Think before you jump...
The first hurdle you need to face before getting into glamping is drafting a business plan, doing realistic financial projections on start-up and running costs and researching planning permission. You must ensure that you can get planning permission as a starting point because it will shut the entire development down if you don’t. Know how you are going to finance your venture and, if at all possible, have the money in hand before you start to spend it.
There are now many ‘ready-made’ options for glamping, and while this might seem an easy route to take, there is much to be said for the bespoke and crafted in glamping and for the ethos behind them.
The Holdens decided to build their own treehouses, with locally sourced, sustainably grown timber. They had purchased their smallholding because of its woodland which provided an ideal site for the treehouses, offering seclusion and privacy. The erection of the frames was done by hand to avoid bringing in heavy machinery, minimising damage to the site. The bespoke care that went into building the treehouses has resulted in a space and place that is beautifully unique.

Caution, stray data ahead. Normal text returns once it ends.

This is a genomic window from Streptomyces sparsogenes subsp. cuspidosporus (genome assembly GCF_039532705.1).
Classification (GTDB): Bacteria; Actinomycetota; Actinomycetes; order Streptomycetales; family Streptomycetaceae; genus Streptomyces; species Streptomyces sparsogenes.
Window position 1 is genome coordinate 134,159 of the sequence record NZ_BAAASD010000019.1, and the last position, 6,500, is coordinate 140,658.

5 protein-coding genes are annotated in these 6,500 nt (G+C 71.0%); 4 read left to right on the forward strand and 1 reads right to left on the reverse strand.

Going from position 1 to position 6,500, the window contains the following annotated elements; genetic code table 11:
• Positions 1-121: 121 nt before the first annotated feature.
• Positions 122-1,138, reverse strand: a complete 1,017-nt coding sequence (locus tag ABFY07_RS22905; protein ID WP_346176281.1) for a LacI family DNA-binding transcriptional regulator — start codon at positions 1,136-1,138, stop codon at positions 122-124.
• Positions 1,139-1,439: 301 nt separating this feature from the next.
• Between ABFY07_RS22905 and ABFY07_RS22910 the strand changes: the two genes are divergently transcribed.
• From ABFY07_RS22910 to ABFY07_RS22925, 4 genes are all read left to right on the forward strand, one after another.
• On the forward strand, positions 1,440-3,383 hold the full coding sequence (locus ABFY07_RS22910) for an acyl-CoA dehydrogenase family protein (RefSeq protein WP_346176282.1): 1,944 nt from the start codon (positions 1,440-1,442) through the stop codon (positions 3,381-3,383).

Most critical when getting into glamping is knowing your market. Are you going for deep greens who have passed the age when sleeping on the ground is appealing, but still want to be close to nature? Young families who are happy to have it a bit more rustic? Or couples who love the idea of sleeping in the woods, but want the comfort of a good hotel and are willing to pay for it? Is there any crossover in the kind of visitors you want to pull in and what can be done to maximise this?
But equally, recognising that you can’t be everything to everybody is also important.